We see this in David’s Psalm. The language is very poignant. He implores God that he might feel joy and gladness. When we are being chastened we often lose our Joy. We are not glad. David knew why he lost joy. He asks God to hide his face from David’s sin. David sinned. That is what was wrong. The lack of joy was a part of God’s chastening.

There are many reasons we may lose our joy or simply feel “down.” If you know there is something you should change, the quickest way to get your joy back is to repent. If you are not sure, you should ask the Father if there is something wrong. He wants you to know and he will not withhold the information from you. In my nearly 50 years of living as a Christian, I usually knew that something was wrong, I just did not want to face whatever it was.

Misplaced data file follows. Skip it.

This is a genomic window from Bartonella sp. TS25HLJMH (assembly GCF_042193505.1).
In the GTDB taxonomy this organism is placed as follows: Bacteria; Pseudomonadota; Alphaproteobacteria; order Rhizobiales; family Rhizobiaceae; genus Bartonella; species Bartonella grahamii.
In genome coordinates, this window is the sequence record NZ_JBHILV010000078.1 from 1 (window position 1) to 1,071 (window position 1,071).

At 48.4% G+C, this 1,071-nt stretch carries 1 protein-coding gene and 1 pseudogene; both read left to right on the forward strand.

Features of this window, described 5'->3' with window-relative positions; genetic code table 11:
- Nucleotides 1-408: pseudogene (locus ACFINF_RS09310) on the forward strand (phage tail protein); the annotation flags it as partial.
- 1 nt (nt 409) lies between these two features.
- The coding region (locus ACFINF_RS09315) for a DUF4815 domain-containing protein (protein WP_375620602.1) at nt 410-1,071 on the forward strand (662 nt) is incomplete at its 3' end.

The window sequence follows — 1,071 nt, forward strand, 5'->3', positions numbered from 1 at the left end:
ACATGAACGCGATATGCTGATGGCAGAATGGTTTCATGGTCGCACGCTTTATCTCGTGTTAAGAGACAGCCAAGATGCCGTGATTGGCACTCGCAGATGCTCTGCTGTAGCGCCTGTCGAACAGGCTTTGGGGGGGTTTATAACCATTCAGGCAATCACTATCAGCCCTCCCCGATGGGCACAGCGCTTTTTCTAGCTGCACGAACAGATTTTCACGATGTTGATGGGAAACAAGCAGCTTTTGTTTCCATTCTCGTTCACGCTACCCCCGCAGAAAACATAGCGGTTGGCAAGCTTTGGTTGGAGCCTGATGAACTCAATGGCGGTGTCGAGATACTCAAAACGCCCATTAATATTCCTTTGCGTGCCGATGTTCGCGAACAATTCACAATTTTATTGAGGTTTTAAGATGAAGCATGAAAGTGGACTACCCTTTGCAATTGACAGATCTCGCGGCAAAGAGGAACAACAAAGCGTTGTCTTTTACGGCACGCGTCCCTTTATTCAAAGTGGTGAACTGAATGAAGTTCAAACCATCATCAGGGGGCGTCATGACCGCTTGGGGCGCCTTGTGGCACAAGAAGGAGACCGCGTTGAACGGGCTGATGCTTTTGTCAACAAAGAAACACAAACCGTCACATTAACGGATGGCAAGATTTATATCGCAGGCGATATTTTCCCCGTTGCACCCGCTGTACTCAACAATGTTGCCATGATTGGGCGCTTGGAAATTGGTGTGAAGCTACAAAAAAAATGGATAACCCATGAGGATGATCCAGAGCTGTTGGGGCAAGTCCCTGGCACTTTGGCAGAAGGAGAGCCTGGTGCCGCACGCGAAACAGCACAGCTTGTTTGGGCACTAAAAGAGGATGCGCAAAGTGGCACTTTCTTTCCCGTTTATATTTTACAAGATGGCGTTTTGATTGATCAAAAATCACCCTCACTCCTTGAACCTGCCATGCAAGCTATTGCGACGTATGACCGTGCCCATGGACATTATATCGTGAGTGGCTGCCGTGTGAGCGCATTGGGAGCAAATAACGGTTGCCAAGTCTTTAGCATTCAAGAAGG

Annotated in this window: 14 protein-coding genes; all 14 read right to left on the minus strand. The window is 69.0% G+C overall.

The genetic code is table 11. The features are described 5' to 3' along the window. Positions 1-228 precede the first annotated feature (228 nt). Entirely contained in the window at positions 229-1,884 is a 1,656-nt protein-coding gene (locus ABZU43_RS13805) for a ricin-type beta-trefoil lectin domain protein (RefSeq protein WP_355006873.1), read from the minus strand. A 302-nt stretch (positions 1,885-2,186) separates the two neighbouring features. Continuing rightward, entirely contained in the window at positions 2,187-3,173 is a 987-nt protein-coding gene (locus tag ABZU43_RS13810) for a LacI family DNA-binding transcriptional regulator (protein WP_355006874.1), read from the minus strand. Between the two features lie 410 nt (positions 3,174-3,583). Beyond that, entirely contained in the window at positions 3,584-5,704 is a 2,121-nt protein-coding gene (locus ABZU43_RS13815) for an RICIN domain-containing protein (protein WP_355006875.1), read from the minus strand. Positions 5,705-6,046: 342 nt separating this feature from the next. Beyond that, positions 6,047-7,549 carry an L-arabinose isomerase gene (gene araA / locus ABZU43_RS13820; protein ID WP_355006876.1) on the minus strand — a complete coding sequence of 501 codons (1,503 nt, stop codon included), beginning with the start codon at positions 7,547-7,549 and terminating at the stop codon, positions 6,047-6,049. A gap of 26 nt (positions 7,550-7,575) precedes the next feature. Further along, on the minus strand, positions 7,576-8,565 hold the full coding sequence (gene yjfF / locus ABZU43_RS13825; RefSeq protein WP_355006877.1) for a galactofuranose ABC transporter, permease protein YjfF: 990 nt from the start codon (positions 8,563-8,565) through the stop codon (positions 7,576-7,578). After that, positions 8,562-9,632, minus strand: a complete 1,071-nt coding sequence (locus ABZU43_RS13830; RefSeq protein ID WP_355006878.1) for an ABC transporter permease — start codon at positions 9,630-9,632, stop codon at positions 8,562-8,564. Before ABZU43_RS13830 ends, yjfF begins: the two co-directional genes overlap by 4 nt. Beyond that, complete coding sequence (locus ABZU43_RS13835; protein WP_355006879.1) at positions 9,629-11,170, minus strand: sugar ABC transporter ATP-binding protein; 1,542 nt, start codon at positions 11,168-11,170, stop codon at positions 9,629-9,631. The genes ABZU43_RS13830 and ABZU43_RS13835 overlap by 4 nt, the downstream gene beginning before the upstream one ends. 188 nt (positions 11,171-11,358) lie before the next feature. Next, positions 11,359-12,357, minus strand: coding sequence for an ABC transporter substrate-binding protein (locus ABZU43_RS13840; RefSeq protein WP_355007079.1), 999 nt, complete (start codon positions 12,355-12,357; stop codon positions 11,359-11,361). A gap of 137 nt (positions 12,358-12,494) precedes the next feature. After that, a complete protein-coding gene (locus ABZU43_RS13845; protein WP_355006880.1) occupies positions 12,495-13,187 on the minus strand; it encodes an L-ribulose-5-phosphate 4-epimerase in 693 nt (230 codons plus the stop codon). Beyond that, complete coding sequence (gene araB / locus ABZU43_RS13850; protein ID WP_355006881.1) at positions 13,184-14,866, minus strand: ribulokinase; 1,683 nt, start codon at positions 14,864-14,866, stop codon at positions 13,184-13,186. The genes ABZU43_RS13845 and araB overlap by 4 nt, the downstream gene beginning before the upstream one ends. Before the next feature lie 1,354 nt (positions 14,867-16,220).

I believe every Christian knows what I am talking about. If you have been a child of God any length of time you have had times of God’s dealing in your life. If we do not respond to the first type of chastening there is a second step. David reveals in the next level of chastening in verse 11. He cries out that God will not cast him away from his presence nor take away the Holy Spirit.

God will never leave your nor forsake you. Paul tells us that in the next chapter of Hebrews. However, part of the process of chastening is that God will cause the sense of his presence to lift from us. I have experienced this in my life and it is not something I want to experience again.